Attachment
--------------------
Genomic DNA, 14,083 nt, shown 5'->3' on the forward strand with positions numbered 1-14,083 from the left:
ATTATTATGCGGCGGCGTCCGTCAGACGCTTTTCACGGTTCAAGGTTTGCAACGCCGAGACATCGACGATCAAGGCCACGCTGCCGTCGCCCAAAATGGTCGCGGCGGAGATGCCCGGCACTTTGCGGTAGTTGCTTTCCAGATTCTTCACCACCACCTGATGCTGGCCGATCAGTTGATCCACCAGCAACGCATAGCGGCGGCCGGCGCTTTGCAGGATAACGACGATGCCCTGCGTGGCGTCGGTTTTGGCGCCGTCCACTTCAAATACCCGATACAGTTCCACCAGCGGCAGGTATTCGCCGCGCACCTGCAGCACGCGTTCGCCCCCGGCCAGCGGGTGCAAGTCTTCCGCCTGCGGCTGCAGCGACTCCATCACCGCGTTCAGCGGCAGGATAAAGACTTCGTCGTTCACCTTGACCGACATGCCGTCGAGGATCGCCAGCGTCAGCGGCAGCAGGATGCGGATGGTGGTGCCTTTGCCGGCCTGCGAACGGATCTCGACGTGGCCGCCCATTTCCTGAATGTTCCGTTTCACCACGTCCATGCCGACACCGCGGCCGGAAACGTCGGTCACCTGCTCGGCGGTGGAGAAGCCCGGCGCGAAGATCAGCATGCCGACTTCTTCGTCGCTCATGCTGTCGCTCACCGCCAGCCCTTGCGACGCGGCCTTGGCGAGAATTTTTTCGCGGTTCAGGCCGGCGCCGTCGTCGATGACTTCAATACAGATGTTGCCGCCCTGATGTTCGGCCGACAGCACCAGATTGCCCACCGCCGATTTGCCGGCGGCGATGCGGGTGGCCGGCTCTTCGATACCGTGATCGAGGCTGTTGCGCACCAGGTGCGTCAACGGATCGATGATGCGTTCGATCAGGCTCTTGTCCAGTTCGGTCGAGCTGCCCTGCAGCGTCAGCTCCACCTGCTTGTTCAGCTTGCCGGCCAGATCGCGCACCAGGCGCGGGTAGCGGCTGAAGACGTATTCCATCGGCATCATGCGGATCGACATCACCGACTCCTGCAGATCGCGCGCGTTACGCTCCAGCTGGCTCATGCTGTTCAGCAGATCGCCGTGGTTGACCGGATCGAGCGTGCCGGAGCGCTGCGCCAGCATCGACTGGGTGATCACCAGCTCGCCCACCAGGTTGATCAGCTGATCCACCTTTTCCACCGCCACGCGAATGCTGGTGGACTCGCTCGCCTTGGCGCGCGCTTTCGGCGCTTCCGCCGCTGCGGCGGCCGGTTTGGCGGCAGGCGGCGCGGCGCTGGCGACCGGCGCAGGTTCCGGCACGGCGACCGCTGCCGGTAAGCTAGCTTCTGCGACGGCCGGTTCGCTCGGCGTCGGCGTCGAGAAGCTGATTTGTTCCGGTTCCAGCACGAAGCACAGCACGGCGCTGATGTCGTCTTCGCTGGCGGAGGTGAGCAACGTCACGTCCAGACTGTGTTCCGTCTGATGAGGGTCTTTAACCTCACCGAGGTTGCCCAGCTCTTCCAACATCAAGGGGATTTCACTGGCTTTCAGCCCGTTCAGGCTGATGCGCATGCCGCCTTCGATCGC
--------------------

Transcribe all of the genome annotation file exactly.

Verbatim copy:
Genomic DNA, 14,083 nt, shown 5'->3' on the forward strand with positions numbered 1-14,083 from the left:
ATTATTATGCGGCGGCGTCCGTCAGACGCTTTTCACGGTTCAAGGTTTGCAACGCCGAGACATCGACGATCAAGGCCACGCTGCCGTCGCCCAAAATGGTCGCGGCGGAGATGCCCGGCACTTTGCGGTAGTTGCTTTCCAGATTCTTCACCACCACCTGATGCTGGCCGATCAGTTGATCCACCAGCAACGCATAGCGGCGGCCGGCGCTTTGCAGGATAACGACGATGCCCTGCGTGGCGTCGGTTTTGGCGCCGTCCACTTCAAATACCCGATACAGTTCCACCAGCGGCAGGTATTCGCCGCGCACCTGCAGCACGCGTTCGCCCCCGGCCAGCGGGTGCAAGTCTTCCGCCTGCGGCTGCAGCGACTCCATCACCGCGTTCAGCGGCAGGATAAAGACTTCGTCGTTCACCTTGACCGACATGCCGTCGAGGATCGCCAGCGTCAGCGGCAGCAGGATGCGGATGGTGGTGCCTTTGCCGGCCTGCGAACGGATCTCGACGTGGCCGCCCATTTCCTGAATGTTCCGTTTCACCACGTCCATGCCGACACCGCGGCCGGAAACGTCGGTCACCTGCTCGGCGGTGGAGAAGCCCGGCGCGAAGATCAGCATGCCGACTTCTTCGTCGCTCATGCTGTCGCTCACCGCCAGCCCTTGCGACGCGGCCTTGGCGAGAATTTTTTCGCGGTTCAGGCCGGCGCCGTCGTCGATGACTTCAATACAGATGTTGCCGCCCTGATGTTCGGCCGACAGCACCAGATTGCCCACCGCCGATTTGCCGGCGGCGATGCGGGTGGCCGGCTCTTCGATACCGTGATCGAGGCTGTTGCGCACCAGGTGCGTCAACGGATCGATGATGCGTTCGATCAGGCTCTTGTCCAGTTCGGTCGAGCTGCCCTGCAGCGTCAGCTCCACCTGCTTGTTCAGCTTGCCGGCCAGATCGCGCACCAGGCGCGGGTAGCGGCTGAAGACGTATTCCATCGGCATCATGCGGATCGACATCACCGACTCCTGCAGATCGCGCGCGTTACGCTCCAGCTGGCTCATGCTGTTCAGCAGATCGCCGTGGTTGACCGGATCGAGCGTGCCGGAGCGCTGCGCCAGCATCGACTGGGTGATCACCAGCTCGCCCACCAGGTTGATCAGCTGATCCACCTTTTCCACCGCCACGCGAATGCTGGTGGACTCGCTCGCCTTGGCGCGCGCTTTCGGCGCTTCCGCCGCTGCGGCGGCCGGTTTGGCGGCAGGCGGCGCGGCGCTGGCGACCGGCGCAGGTTCCGGCACGGCGACCGCTGCCGGTAAGCTAGCTTCTGCGACGGCCGGTTCGCTCGGCGTCGGCGTCGAGAAGCTGATTTGTTCCGGTTCCAGCACGAAGCACAGCACGGCGCTGATGTCGTCTTCGCTGGCGGAGGTGAGCAACGTCACGTCCAGACTGTGTTCCGTCTGATGAGGGTCTTTAACCTCACCGAGGTTGCCCAGCTCTTCCAACATCAAGGGGATTTCACTGGCTTTCAGCCCGTTCAGGCTGATGCGCATGCCGCCTTCGATCGC